The oxygen saturation maintained values of 99 to 100% in all pregnant women, independent of the protocol phase and of the degree of effort perceived by the participants. The mean maternal BP and HR increased progressively with the advancement of the protocol steps, but did not present a linear relation with the Borg scale levels reported by the study subjects. The mean effort time of the protocol was 11.41±4.23 minutes, with a mean distance of 0.9±0.42km.


A progressive increase in maternal HR and mean BP was observed according to the intensity of the test, but the oxygen saturation remained stable. This is due to the fact that systemic adaptations to exercise differ quantitatively when performed by trained or sedentary organisms, and this deserves attention during pregnancy.(21,22) The concern of professionals is exactly when appropriate compensatory mechanisms that ensure homeostasis do not occur, demonstrating the importance of monitoring physical exercises during pregnancy.

The fetal heart rate did not present statistical difference before and after the exercise test proposed. The fetal physiological response to maternal stimulation, or to release of vasoactive hormones not metabolized by the placenta, often shows transient fetal tachycardia after maternal effort.(23,24) It is noteworthy that the fetal HR returns to baseline levels five minutes after the end of a moderate intensity aerobic activity.(25,26) Therefore, the findings of this research are probably due to the fact that the variable was re-evaluated after a period longer than this, respecting the method of study.

To complement this result, control CTGs were performed before and after the activity. This exam is designed to assess fetal well-being and consists of a continuous and simultaneous recording of fetal heart rate, fetal movements, and uterine contractions. The consensus about CTG is that the presence of acceleration in response to somatic movement suggests adequate intrauterine oxygenation, and rules out fetal hypoxia.(24) All CTG performed in the study were in category 1,(13)i.e., the fetus was found to be reactive (≥2 transient accelerations/20 minutes), and this confirms that a healthy fetus is able to maintain its hemodynamic conditions despite maternal effort.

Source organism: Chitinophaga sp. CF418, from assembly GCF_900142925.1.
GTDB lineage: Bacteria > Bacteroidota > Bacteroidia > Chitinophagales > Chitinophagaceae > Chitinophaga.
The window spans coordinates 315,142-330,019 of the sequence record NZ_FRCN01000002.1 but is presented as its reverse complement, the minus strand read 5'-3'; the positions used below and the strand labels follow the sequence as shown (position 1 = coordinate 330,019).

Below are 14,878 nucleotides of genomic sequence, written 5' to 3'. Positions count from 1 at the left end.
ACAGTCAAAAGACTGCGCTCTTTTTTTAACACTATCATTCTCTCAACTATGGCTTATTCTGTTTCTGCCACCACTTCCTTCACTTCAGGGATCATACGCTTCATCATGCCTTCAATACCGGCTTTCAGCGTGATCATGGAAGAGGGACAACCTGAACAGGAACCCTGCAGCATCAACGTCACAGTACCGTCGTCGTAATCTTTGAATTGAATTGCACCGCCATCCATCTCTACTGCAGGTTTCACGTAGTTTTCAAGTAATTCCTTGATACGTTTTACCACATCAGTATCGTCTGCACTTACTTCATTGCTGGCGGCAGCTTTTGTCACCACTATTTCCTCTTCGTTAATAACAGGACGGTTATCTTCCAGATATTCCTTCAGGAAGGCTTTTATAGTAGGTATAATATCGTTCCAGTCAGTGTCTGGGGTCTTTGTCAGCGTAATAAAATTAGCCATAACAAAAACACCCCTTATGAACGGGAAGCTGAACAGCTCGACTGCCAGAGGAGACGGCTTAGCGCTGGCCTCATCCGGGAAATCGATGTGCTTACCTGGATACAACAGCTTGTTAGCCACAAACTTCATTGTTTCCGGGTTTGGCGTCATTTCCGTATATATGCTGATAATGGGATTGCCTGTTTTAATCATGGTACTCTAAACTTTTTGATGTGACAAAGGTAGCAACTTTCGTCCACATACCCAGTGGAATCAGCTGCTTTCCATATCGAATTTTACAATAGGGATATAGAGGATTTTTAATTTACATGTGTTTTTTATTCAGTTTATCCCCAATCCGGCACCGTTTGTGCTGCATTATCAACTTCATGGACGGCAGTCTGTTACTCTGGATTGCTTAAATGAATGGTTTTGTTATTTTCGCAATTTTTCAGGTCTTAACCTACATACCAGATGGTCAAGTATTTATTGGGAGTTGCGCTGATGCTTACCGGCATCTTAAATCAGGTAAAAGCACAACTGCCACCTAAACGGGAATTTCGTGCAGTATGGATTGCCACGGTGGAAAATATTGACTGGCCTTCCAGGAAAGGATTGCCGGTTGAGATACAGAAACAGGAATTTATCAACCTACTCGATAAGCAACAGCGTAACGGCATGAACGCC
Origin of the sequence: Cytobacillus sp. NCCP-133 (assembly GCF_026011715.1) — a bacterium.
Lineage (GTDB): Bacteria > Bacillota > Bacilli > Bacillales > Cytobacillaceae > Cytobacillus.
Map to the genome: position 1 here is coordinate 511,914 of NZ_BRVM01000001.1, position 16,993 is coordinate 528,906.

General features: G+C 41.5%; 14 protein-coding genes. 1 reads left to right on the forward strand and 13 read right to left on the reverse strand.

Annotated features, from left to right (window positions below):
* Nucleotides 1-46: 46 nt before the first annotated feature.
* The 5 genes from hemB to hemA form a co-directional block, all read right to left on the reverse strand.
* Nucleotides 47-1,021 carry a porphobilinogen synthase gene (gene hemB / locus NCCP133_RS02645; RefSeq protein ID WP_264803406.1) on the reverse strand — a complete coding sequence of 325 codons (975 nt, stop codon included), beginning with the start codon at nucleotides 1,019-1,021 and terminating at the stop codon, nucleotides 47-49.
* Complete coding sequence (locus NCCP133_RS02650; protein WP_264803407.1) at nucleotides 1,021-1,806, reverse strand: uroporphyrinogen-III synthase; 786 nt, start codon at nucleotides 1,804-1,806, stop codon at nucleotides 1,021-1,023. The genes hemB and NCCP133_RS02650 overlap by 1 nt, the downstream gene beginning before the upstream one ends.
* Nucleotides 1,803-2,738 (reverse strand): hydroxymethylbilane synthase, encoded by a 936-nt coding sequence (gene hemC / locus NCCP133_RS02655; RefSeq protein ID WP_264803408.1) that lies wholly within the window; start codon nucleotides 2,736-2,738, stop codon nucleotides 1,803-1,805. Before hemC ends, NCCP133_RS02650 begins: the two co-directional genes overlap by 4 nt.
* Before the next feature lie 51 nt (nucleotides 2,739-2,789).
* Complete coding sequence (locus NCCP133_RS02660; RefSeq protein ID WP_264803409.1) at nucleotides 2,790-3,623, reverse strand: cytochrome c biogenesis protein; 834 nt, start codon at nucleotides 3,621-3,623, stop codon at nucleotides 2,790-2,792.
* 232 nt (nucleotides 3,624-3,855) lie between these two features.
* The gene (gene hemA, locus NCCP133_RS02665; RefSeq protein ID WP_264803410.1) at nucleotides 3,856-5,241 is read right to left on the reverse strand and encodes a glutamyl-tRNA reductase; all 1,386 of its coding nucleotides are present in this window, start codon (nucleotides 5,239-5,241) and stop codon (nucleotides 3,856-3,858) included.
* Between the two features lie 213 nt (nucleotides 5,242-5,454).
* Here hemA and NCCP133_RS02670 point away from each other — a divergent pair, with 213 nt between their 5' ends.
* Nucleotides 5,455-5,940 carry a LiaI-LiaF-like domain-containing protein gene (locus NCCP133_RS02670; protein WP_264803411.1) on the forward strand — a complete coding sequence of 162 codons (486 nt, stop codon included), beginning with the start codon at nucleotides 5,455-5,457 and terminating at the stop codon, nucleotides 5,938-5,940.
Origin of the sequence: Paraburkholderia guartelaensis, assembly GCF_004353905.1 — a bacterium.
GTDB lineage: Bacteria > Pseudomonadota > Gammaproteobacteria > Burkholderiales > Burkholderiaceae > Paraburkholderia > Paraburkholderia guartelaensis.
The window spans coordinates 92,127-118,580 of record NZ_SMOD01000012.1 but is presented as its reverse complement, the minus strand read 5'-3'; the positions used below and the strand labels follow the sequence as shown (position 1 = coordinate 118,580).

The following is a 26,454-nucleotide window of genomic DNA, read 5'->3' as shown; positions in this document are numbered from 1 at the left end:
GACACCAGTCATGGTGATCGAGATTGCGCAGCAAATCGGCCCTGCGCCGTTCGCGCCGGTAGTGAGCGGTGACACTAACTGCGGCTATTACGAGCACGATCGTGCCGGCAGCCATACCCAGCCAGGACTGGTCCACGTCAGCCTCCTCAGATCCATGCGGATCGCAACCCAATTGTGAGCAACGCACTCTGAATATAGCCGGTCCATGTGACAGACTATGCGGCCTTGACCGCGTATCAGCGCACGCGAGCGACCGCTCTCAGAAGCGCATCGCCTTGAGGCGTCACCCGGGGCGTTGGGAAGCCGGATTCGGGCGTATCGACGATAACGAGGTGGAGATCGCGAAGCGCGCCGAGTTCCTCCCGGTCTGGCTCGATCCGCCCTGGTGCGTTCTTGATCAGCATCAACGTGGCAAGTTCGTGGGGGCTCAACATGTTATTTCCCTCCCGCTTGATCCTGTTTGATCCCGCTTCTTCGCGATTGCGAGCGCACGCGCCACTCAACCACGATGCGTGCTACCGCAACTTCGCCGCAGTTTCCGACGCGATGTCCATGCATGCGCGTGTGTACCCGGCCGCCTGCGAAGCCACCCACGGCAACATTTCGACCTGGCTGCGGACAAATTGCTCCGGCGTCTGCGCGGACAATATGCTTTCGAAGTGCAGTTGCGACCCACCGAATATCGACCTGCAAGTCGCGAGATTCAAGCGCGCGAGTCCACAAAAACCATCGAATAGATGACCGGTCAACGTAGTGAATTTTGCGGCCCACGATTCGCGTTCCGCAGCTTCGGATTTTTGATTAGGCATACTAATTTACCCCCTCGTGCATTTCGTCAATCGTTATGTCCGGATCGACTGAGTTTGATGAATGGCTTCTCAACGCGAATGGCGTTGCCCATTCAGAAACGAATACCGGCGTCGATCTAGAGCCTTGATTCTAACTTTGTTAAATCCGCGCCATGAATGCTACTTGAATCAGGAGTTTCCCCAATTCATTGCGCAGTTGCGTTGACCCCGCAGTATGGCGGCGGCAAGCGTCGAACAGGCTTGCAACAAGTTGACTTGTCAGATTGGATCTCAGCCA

There was no difference before and after the exercise test on a treadmill in BFP, which is a method that assesses fetal movements, fetal tone, respiratory movements and amniotic fluid volume, and is used for the same purpose as the CTG, i.e., to assess the risk of fetal hypoxia.(24)

In addition to CTG and PBF, Doppler velocimetry has gained ground in the evaluation of fetal viability, and the resistance and pulsatility indexes and the systole/diastole ratio of the vascular segments were studied to complement the fetal evaluation after the exercise test.

Similar studies have concluded that, during normal pregnancy, a short submaximal exercise session has little effect on placental blood flow after exercise,(23,27,28) as it was found in this study, in which the uterine arteries showed no difference, and the umbilical artery revealed vasodilation with no clinical consequences, probably due to a fetal mechanism to ensure homeostasis.(24)